Objectives: Hematuria is considered a marker of active renal disease in ANCA-associated glomerulonephritis (ANCA-GN) with induction immunosuppression often continued until hematuria has resolved. We aim to determine whether longer hematuria duration is associated with lower estimated glomerular filtration rate (eGFR) at 1 year. Methods: We conducted a retrospective study of 55 patients with biopsy-proven ANCA-GN. Linear regression models were constructed to determine predictors of eGFR at 1 year. The primary exposure was hematuria (>5 rbc/hpf) duration, defined as <90 days vs. ≥90 days following renal biopsy. Covariates included age, gender, ANCA type, baseline eGFR, and baseline proteinuria. Results: Mean age at diagnosis was 58 years (53% male, 80% Caucasian, 38% PR3-ANCA, and 45% MPO-ANCA). At baseline, all patients had hematuria, 95% had proteinuria, and mean serum creatinine was 3.1 [standard deviation (SD) = 2.3]. mg/dL. Overall, 93% were treated with steroids in combination with either cyclophosphamide or rituximab. Mean hematuria duration was 92 (SD = 77) days with 34 (62%) patients having hematuria resolution within 90 days. Older age and lower baseline eGFR were associated with lower eGFR at 1 year (. p = 0.03 and p < 0.001, respectively). Hematuria resolution (<90 days vs. ≥90 days) was not predictive of eGFR at 1 year (p = 0.93). Conclusions: In ANCA-GN, hematuria duration does not predict eGFR at 1 year. Our findings provide support that among individuals who are otherwise considered to be in clinical remission, the persistence of hematuria should not delay transition from induction to maintenance immunosuppression.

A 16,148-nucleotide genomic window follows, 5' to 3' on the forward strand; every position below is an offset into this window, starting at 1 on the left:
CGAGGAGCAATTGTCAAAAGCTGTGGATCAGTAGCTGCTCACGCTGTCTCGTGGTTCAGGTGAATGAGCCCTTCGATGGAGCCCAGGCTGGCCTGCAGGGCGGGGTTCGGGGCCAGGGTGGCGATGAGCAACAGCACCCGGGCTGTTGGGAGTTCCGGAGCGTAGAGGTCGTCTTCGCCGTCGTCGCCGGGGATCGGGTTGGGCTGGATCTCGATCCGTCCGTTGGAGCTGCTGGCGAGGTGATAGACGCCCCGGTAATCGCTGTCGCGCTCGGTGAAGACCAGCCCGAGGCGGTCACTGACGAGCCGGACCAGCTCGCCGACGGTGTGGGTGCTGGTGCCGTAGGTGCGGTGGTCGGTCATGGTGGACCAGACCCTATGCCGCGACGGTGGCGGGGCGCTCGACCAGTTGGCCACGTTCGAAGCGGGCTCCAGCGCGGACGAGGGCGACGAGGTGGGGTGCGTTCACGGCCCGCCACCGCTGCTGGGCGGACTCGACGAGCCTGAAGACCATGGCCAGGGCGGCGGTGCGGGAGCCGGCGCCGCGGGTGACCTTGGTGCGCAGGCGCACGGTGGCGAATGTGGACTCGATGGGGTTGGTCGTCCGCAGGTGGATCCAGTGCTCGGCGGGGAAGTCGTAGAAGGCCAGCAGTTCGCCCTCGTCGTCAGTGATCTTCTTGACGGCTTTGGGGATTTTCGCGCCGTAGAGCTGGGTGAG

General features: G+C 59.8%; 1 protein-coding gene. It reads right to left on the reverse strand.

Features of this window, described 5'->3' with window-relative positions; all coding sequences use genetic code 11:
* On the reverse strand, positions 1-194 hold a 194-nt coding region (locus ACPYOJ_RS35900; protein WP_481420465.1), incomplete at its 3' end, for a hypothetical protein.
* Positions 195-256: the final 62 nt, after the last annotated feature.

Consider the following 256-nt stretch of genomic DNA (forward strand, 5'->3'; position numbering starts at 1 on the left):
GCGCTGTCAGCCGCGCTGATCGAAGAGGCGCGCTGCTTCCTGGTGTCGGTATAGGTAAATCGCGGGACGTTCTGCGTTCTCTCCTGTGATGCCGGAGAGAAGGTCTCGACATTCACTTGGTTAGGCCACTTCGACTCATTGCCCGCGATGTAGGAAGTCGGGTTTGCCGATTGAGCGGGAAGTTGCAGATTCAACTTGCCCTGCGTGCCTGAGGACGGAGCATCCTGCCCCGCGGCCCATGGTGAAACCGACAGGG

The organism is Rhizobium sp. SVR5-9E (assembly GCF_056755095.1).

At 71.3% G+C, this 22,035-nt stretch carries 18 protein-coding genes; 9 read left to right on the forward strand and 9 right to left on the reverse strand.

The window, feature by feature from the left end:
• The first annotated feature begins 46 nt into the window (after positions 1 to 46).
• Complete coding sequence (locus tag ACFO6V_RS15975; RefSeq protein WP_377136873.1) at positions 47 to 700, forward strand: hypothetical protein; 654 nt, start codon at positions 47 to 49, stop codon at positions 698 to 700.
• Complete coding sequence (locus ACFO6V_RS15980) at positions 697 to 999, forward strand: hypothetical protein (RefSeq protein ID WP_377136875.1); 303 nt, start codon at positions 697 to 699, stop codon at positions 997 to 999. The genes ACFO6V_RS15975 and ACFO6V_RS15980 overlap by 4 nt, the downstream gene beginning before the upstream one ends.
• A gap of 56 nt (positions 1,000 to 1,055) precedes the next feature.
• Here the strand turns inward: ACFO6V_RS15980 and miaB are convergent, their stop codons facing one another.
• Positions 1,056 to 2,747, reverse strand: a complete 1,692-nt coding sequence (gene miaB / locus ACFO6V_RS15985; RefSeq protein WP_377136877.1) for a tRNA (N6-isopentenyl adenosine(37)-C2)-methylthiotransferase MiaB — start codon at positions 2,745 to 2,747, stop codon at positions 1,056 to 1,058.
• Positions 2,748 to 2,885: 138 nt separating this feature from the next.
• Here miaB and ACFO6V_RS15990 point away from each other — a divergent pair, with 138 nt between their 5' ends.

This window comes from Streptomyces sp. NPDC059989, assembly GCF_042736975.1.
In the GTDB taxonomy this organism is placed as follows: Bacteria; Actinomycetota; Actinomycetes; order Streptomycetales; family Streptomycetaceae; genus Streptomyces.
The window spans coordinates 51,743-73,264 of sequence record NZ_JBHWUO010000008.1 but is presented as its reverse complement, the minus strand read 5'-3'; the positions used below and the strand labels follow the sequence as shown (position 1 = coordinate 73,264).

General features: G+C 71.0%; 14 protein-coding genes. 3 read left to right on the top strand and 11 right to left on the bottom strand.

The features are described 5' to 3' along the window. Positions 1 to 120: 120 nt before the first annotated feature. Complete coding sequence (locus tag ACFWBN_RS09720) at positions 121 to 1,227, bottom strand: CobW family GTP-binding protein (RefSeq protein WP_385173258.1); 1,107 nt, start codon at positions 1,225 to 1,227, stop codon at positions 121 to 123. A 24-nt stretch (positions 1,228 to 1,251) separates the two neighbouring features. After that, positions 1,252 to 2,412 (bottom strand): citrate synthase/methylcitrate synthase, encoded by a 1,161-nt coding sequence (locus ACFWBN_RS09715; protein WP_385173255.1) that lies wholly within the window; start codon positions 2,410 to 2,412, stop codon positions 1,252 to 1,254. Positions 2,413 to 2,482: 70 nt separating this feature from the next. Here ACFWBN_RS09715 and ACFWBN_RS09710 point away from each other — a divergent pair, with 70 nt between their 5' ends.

- Renal function
ASJC Scopus subject areas
- Anesthesiology and Pain Medicine